Tools of facilitation for you to design and manage a process that helps a group accomplish its work while minimizing problems within the group.
Donna Rae Scheffert is a facilitator, trainer, and strategic planner. She brings experience from over thirty years working with high performing groups. Sometimes conflict management is part of the solution for groups to make progress.
Donna Rae Scheffert, President, Leadership Tools, a U.S. based consulting firm. She is a retired Leadership Development Specialist from the University of Minnesota Extension. She spent over 20 years creating leadership information, tools and training. She is the owner of online-leadership-tools.com
When you accept the role of facilitator you often juggle many things. These include: planning, process or agenda, group dynamics, personalities, conflict, power struggles, time constraints, follow-up, and more.
The dictionary defines facilitate as "to free from difficulties or obstacles; make easier, aid, assist." That is the role of the facilitator - to design and manage a process that helps a group accomplish its work while minimizing problems within the group.
There are several stages of facilitation. These include pre-work, opening the meeting or event, facilitating the meeting, closing the meeting, and following up with planners.
The facilitator is a neutral guide who takes an active role in guiding the process while adhering to principles of effective facilitation showing no vested interest in the outcome. A good facilitator guides the process.
For More Information Facilitation Resources: 8 Volume Set
The success of a facilitation meeting begins with good planning before the group gathers. The pre-planning will help to clarify roles and expectations including that of the facilitator.
Planning is needed to develop the agenda, communicate with participants, make room arrangements, and gather supplies and equipment. Facilitated meetings include determining the group process to follow, and possibly having a couple of alternatives in case flexibility is required.
Know the room. This may mean going to look at the space ahead of time, or at least, arriving very early so you can make sure the seating arrangement is appropriate for the room, the size of the group, and the work that is to be accomplished.
There are many different room arrangements; select the one that will create an atmosphere of openness and encourage group involvement.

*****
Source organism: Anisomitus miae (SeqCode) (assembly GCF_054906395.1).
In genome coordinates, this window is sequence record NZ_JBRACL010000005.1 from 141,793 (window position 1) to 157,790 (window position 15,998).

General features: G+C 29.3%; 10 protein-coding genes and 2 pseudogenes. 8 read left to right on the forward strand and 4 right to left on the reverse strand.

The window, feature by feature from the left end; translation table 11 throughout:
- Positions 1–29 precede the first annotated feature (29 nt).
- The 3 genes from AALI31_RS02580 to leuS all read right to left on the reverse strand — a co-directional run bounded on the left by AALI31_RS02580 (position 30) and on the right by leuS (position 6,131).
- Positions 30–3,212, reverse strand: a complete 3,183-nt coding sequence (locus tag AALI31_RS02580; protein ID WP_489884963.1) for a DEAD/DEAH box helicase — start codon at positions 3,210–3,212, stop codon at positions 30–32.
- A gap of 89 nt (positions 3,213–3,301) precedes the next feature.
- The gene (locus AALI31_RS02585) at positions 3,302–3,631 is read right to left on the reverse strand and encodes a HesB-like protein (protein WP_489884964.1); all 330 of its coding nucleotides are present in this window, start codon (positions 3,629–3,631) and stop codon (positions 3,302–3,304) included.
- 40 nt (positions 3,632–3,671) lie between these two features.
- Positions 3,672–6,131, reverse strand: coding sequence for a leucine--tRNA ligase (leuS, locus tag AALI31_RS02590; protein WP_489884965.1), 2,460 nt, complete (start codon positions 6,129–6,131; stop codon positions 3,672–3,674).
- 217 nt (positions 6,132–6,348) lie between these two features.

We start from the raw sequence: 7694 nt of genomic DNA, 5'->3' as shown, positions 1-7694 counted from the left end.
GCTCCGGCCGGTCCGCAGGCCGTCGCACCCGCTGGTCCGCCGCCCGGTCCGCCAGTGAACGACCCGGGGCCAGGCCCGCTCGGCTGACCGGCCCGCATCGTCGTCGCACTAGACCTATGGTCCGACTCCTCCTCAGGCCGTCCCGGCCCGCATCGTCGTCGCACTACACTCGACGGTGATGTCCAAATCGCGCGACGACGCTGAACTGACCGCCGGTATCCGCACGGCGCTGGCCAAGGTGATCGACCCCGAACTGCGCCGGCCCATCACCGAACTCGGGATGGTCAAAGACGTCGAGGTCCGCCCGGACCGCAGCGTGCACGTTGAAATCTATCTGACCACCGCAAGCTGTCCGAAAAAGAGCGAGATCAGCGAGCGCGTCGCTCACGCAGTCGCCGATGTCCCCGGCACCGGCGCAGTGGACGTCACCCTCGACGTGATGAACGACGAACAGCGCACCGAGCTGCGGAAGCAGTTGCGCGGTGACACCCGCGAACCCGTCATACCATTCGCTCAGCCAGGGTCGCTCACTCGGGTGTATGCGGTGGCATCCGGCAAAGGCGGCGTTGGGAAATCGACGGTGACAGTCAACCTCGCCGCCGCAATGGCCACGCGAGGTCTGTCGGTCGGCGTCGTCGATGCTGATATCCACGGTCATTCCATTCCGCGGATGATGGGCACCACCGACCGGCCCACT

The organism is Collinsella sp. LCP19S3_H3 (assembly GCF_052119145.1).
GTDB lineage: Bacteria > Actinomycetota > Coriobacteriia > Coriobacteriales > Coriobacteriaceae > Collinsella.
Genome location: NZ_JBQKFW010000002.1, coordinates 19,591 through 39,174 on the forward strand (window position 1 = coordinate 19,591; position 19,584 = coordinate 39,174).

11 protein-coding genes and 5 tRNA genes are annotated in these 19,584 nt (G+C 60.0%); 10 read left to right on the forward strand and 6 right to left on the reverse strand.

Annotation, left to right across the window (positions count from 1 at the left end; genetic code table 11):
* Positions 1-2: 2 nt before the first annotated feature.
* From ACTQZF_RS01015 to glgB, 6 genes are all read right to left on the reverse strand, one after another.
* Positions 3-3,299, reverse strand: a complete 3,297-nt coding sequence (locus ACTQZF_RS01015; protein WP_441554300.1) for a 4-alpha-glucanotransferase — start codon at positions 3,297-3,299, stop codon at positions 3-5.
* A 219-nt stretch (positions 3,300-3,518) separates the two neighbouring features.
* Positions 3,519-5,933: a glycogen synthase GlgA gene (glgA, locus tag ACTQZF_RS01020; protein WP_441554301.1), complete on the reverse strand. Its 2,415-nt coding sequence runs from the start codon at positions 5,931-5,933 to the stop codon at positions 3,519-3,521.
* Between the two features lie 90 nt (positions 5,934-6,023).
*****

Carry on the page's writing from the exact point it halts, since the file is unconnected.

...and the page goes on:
Develop a checklist to review the needed equipment for the meeting. Resources may include name tags, flipcharts, AV equipment, markers and tape, table tents, etc. Have extra supplies on hand.
The facilitator may not do these tasks themselves. However, they should be sure that they are taken care of so that the environment is set for a successful meeting.
For more information Handling Logistics
From the beginning of the meeting led by a facilitator it is important to establish a solid foundation for the way the group members will work together.
Participants need to know what is going to happen, feel they are in a safe environment, and have an initial openness to others in order to fully participate in the meeting. They need to accept the role of the facilitator and be engaged actively in the work of the group.
• Make sure participants are physically comfortable.
• Share meeting ground rules with participants.
• Ask you to speak up if you are being quiet, and may ask you to be quiet if you go on too long.
• Act as the neutral person - refrain from giving a personal opinion.
• Maintain a positive group atmosphere.
• Lengthy comments
• Giving verbal rewards for good answers, e.g., I really like that idea
• Asking leading questions, e.g., Who should be in charge? How do you get the government to do it?
• Asking loaded questions using value words such as good, pretty, evident
• Using a "know-it-all" tone of voice
• No right/wrong answers
• Be respectful
• OK to disagree
• Everyone participates in discussion
• Everyone helps moderator stay on track
For More Information Managing Group Interactions
Conflict in groups is a normal part of the group process. Disagreements and differing points of view have the potential to add important information, broaden the perspectives of the group, and serve as a positive contribution to the work. Although the outcome may be positive, there will be some stress and discomfort.
Typically concerns and disagreements will arise in one of the following areas:
1) the process the group is using,
2) the content being discussed, or